Day 3 – Exemplars Sharing Sustainable Practices
Wednesday, February 17, 2021, 7-8:30 p.m.
Once you register for the conference, you will receive an e-mail with the information to join through Zoom. You need to register for the day(s) you want to attend to get the specific Zoom link.
Consider attending this workshop to find new ideas, strategies, and tools you can immediately implement in your classroom to promote environmental sustainability.
Itinerary for Wednesday
|7 – 7:05 p.m.||Welcome|
|7:05 – 7:25 p.m.||Elms Elementary School: Sheryl Konopack will explore sustainability projects such as meaningful recycling, the Power Save program, aquaponics and gardening techniques as well as ways to employ these ideas with students across grades levels.|
|7:25 – 7:55 p.m.||Cape May City Elementary: Green Team members Nicole Cooper, Misty Hardy, and Sandy Sandmeyer-Bryan will focus on the waste reduction efforts that have created significant connections for students. Not limited to everyday recycling, the discussion will include unique programs for reducing single-use plastics, materials reuse, energy reduction, and composting successes.|
|7:55 – 8:15 p.m.||Monmouth University: Patti Swannack will share the ways in which Monmouth University has striven to employ sustainable practices and the benefits of using such practices at a school level.|
|8:15 – 8:25 p.m.||Question and answer period with our speakers|
|8:25 – 8:30 p.m.||Closing Remarks|
Sheryl Konopack graduated from TCNJ in 2001 and received her M.S. Ed., Reading Specialist certificate through Monmouth University in 2011. She has classroom teaching experience in second through fifth grades and currently teaches K-5 as the media teacher and aquaponics coordinator at Elms Elementary School in Jackson. Konopack is passionate about engaging her students through literacy, building background knowledge, and sustainable practices that allow for active student participation. She can be emailed at firstname.lastname@example.org.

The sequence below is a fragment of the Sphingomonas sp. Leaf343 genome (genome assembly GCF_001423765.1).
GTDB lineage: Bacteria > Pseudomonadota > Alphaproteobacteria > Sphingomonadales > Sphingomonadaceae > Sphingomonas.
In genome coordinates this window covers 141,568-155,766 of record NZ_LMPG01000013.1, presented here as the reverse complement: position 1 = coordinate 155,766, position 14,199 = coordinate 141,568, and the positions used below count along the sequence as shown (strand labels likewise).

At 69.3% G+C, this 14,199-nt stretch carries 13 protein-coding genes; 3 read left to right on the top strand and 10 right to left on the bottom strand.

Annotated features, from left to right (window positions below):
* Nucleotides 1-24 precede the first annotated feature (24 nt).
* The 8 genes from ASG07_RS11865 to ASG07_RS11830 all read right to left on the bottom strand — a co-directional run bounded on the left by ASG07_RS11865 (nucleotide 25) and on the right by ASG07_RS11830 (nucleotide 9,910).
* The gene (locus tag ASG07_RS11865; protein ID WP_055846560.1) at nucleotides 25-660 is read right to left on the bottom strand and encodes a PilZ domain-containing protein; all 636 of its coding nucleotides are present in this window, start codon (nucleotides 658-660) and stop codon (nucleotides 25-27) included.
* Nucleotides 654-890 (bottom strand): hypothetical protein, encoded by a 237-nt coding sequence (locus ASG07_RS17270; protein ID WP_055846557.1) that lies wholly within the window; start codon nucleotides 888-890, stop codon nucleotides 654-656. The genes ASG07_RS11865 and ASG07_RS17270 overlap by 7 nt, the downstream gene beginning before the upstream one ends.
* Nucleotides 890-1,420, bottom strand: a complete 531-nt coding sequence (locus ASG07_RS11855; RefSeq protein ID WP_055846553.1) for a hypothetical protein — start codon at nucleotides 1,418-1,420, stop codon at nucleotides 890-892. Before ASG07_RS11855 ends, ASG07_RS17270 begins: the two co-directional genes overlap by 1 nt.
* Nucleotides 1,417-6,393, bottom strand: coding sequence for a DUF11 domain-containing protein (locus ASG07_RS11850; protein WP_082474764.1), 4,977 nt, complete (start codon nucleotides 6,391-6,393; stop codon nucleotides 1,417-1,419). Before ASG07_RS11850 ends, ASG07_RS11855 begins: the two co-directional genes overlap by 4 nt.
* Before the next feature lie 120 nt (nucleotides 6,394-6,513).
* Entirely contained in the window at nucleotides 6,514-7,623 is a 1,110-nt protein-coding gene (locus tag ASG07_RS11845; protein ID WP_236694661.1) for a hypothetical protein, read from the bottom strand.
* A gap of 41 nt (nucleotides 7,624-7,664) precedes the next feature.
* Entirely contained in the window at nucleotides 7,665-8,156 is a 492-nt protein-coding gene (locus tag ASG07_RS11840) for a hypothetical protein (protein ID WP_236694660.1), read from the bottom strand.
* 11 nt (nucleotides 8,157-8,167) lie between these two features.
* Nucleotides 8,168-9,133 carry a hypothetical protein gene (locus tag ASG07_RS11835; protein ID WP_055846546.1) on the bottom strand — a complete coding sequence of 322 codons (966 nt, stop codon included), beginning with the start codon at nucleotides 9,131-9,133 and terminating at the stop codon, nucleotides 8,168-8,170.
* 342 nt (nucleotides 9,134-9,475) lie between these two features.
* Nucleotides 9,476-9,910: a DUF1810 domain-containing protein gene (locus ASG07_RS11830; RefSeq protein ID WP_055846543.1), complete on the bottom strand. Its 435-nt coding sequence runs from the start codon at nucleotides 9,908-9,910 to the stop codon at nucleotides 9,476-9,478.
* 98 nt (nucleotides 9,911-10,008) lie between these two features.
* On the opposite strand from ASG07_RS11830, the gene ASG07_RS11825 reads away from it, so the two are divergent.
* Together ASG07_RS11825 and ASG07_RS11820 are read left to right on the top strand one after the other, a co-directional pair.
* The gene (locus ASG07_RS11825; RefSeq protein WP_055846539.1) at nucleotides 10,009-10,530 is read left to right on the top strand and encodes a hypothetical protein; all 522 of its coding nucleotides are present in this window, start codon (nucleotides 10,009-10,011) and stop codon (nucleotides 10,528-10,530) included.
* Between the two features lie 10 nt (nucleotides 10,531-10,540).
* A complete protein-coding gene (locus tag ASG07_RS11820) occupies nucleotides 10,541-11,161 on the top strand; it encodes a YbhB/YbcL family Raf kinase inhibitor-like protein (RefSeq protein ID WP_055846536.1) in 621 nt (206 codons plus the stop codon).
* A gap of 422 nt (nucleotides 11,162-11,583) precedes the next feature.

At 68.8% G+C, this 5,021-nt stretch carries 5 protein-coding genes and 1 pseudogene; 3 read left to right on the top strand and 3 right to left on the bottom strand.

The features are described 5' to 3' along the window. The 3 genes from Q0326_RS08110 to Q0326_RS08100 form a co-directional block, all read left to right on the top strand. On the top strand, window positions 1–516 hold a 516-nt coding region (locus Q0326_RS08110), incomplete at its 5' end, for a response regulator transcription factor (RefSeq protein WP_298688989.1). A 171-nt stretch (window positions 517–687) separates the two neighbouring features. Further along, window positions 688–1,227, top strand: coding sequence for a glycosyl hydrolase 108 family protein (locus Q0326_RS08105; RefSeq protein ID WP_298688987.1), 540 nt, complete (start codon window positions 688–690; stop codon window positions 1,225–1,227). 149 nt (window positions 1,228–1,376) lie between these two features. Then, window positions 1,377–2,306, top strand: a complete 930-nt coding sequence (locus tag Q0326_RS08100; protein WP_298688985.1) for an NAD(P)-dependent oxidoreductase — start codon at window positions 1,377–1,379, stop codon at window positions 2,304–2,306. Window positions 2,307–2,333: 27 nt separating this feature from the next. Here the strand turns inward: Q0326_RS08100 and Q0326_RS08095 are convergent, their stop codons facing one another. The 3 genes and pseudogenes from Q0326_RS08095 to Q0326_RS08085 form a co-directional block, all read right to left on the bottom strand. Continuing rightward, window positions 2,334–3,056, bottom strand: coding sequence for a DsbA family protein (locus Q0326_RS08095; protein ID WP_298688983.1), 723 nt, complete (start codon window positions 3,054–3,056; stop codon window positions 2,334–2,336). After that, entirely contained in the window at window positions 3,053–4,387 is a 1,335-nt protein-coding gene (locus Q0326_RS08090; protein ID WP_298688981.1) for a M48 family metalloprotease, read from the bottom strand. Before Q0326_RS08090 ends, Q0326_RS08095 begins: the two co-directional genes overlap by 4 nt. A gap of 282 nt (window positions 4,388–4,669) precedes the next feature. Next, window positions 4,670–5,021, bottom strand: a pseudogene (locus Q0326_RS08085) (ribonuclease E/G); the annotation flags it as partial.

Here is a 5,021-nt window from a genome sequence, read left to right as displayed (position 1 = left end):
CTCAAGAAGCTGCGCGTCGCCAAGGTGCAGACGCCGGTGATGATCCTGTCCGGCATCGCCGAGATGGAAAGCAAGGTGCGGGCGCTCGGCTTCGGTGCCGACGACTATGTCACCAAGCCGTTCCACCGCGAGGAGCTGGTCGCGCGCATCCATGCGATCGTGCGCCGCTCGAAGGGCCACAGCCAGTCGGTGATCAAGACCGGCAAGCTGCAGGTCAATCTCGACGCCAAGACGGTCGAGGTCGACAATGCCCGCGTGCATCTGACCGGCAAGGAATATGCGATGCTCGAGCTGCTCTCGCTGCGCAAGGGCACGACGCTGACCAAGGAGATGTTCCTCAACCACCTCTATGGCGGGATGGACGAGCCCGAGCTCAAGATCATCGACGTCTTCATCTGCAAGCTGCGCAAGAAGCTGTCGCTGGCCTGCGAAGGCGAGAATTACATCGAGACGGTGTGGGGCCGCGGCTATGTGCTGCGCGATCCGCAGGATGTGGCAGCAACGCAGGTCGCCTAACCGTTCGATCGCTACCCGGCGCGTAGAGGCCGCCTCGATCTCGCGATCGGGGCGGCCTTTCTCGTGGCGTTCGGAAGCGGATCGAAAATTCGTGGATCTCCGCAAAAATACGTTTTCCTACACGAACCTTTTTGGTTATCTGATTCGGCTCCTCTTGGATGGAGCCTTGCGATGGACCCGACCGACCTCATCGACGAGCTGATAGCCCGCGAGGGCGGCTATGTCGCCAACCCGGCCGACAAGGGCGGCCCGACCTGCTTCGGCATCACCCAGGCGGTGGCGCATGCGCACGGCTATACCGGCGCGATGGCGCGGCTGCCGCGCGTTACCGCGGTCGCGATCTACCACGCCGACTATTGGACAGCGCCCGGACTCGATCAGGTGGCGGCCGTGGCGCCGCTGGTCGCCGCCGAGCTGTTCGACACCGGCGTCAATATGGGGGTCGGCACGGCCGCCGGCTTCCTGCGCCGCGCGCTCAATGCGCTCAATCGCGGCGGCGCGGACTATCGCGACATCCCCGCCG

Nicole Cooper is a special education teacher at Cape May City Elementary School. Having earned her master’s degree in Special Education, Nicole helps provide insight for environmental education without barriers. She is the communications specialist for the school’s Green Team.
Misty Hardy is a paraprofessional at Cape May City Elementary School with a master’s degree in Early Childhood Education. She is one of the founding members of the school Green Team and believes environmental experiences are best begun at an early age.
Sandy Sandmeyer-Bryan is a retired teacher with years of experience in environmental projects and organizations. She is a member of ANJEE (Alliance for New Jersey Environmental Education) and the former coordinator of Cape May City Elementary’s Sustainable Jersey for Schools Green Team. Sandy was recognized in 2017 as a Sustainability Hero. She has also earned the NJAS Patricia F. Kane Environmental Education Award and ANJEE’s Outstanding Environmental Educator award.
As vice president for administrative services, Patricia Swannack oversees the departments of facilities management, campus planning and construction, human resources, student employment and the University police department. Under her leadership Monmouth University has performed over $325 million in construction and renovation projects including the installation of the largest solar energy system in higher education east of the Mississippi River. In 2012, Swannack negotiated the contract for, and oversaw the multi-year renovation of, the University’s first satellite campus at the Monmouth Park Corporate Center. She is currently working with Monmouth Medical Center and RWJ Barnabas Health to further expand the University’s Graduate Center to create multiple simulation laboratories, as well as fit-out for two new graduate programs. Under Swannack’s guidance, the University has won numerous awards for its leadership in sustainability. These include the Governor’s Excellence Award, the Largest Green Power User in the MAAC, a Hess C-Neutral Certificate for supporting Carbon Reduction projects a NJDEP Certificate of Environmental Stewardship; the U.S. EPA’s Recognition of Environmental Stewardship, New Jersey’s Clean Energy School of the Year by the U.S. Green Building Committee, and two placements in Princeton Review’s “Guide to 322 Green Colleges,” among others. Monmouth University was also the first independent university to sign a comprehensive green operation agreement with the U.S. EPA.